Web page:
March 13, 2012

MOVIES: Friends With Kids (Jennifer Westfeldt, 2012)

Writer/director Jennifer Westfeldt can't entire escape the pitfalls and cliches of romantic comedy in Friends With Kids, but she comes close enough to make the movie a pleasant surprise.

Westfeldt and Adam Scott are Julie and Jason, best friends who aren't romantically interested in one another (no, really, they're not, and they will tell you so at the drop of a hat), but decide to have a baby and share custody. Their married friends (Maya Rudolph and Chris O'Dowd, Kristen Wiig and Jon Hamm -- lord help us, it's a Bridesmaids reunion) think this is a crazy idea.

For a time, it looks as if Julie and Jason have indeed found a way to have it all -- adorable kid, co-parenting with their best friend, and a great new romantic interest for each of them (Edward Burns and Megan Fox, respectively) -- but alas, the love that has always been there between them inevitably rears its ugly head to complicate things.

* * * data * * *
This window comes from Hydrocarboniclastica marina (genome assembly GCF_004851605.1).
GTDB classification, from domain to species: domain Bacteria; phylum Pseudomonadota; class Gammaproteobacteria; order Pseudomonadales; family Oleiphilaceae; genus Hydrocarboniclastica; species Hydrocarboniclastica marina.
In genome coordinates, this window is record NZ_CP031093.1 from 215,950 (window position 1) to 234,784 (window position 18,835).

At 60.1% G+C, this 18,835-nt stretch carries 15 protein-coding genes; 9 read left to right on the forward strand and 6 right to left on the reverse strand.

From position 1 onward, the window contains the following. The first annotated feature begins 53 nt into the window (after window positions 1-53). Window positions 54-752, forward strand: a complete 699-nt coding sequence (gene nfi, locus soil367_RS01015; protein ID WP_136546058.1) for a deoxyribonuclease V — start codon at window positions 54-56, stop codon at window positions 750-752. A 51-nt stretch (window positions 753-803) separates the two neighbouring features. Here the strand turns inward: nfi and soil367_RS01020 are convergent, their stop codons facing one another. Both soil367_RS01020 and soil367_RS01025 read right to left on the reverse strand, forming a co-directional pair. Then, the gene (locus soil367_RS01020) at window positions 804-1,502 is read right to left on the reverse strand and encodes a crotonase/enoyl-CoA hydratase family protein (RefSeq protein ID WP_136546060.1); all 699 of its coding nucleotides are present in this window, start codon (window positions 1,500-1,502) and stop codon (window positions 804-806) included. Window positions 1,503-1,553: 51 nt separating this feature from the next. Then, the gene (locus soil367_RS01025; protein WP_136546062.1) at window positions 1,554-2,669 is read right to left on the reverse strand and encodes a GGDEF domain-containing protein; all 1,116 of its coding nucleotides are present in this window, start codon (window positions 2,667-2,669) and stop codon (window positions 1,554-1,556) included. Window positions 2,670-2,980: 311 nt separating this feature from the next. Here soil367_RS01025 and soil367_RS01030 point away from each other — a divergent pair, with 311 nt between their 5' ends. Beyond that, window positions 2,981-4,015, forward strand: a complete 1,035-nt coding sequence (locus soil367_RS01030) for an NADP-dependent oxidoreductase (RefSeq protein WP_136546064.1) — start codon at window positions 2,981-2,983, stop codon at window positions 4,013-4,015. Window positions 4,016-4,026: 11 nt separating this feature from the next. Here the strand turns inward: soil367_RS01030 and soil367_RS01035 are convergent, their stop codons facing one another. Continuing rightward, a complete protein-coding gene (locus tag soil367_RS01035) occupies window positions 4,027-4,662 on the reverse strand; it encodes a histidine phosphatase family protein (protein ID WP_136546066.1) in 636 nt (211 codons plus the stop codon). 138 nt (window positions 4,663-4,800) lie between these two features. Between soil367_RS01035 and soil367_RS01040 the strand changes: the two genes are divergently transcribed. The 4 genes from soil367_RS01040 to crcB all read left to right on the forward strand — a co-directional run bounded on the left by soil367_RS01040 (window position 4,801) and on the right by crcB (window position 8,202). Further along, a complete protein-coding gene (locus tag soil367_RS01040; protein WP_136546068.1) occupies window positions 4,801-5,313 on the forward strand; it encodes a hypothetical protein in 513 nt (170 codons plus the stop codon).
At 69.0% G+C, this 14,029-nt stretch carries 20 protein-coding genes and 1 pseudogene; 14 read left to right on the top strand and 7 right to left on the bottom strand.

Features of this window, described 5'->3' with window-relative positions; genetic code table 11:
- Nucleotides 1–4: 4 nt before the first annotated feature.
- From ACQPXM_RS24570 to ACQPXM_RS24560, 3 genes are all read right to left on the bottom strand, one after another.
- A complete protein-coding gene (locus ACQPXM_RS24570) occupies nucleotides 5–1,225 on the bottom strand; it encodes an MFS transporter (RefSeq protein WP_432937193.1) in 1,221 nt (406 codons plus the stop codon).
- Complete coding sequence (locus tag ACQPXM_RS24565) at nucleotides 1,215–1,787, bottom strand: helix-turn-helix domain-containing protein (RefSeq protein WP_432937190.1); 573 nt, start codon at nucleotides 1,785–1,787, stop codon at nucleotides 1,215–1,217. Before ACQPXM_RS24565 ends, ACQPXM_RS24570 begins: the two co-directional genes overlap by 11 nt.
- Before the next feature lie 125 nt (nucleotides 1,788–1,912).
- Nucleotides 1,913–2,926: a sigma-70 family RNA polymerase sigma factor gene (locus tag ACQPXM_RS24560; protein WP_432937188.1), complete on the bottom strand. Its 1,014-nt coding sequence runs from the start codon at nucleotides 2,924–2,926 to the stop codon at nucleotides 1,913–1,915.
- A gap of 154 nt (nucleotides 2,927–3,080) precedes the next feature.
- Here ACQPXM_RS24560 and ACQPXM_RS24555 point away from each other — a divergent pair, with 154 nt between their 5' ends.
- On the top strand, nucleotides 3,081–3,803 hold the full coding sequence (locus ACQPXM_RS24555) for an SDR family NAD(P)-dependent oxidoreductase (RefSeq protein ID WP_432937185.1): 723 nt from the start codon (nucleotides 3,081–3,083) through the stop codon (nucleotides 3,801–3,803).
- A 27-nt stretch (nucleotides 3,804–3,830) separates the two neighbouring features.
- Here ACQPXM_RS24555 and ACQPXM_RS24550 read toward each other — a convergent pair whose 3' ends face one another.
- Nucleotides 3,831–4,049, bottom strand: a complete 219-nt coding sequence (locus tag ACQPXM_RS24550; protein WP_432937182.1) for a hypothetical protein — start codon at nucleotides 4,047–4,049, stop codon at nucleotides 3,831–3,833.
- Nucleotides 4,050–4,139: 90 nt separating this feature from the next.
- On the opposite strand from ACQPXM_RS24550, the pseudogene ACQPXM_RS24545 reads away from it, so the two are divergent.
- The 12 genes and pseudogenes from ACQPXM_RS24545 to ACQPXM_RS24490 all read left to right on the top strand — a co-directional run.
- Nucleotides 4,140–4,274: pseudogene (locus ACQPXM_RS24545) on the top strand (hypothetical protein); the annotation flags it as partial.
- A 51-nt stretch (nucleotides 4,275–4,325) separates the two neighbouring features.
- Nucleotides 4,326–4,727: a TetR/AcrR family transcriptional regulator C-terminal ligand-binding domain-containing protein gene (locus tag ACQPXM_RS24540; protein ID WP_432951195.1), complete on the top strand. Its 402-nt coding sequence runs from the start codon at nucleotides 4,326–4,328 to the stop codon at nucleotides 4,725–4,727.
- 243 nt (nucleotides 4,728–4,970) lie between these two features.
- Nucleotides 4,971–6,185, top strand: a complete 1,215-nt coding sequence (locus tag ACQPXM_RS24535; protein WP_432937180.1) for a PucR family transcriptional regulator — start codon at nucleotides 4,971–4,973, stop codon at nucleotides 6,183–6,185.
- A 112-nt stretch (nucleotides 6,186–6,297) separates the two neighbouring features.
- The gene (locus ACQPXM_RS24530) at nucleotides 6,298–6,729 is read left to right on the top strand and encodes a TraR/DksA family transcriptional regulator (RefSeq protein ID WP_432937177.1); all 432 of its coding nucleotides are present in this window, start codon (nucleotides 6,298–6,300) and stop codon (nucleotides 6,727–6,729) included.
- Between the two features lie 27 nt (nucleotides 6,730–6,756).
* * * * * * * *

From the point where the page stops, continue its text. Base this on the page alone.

The central problem of romantic comedy is always the same: We know these people belong together, and it gets annoying to watch the movie keep throwing artificial obstacles in their path. There's some of that here, certainly, but the primary obstacle is simply the longevity of their friendship, and the idea that they've fallen so firmly into "the friend zone" that they can't even imagine being romantically involved is more plausibility than the delaying tactics of the average romantic comedy.

The final act, with the reconciliation and uniting of the two, is the weakest part of the movie (and the final line is perhaps the ugliest and least romantic bit of dialogue in movie history), but even it's better than usual, and the first 80% of the movie is terrific.

Westfeldt and Scott are immensely charming; the supporting couples are very funny, particularly Wiig and Rudolph; Burns is more likable and attractive than he's been in years. Westfeldt's script is smart and observant, and the relationships of the married couples feel unusually real.

Very much worth seeing, especially in the winter wasteland of the current movie offerings.

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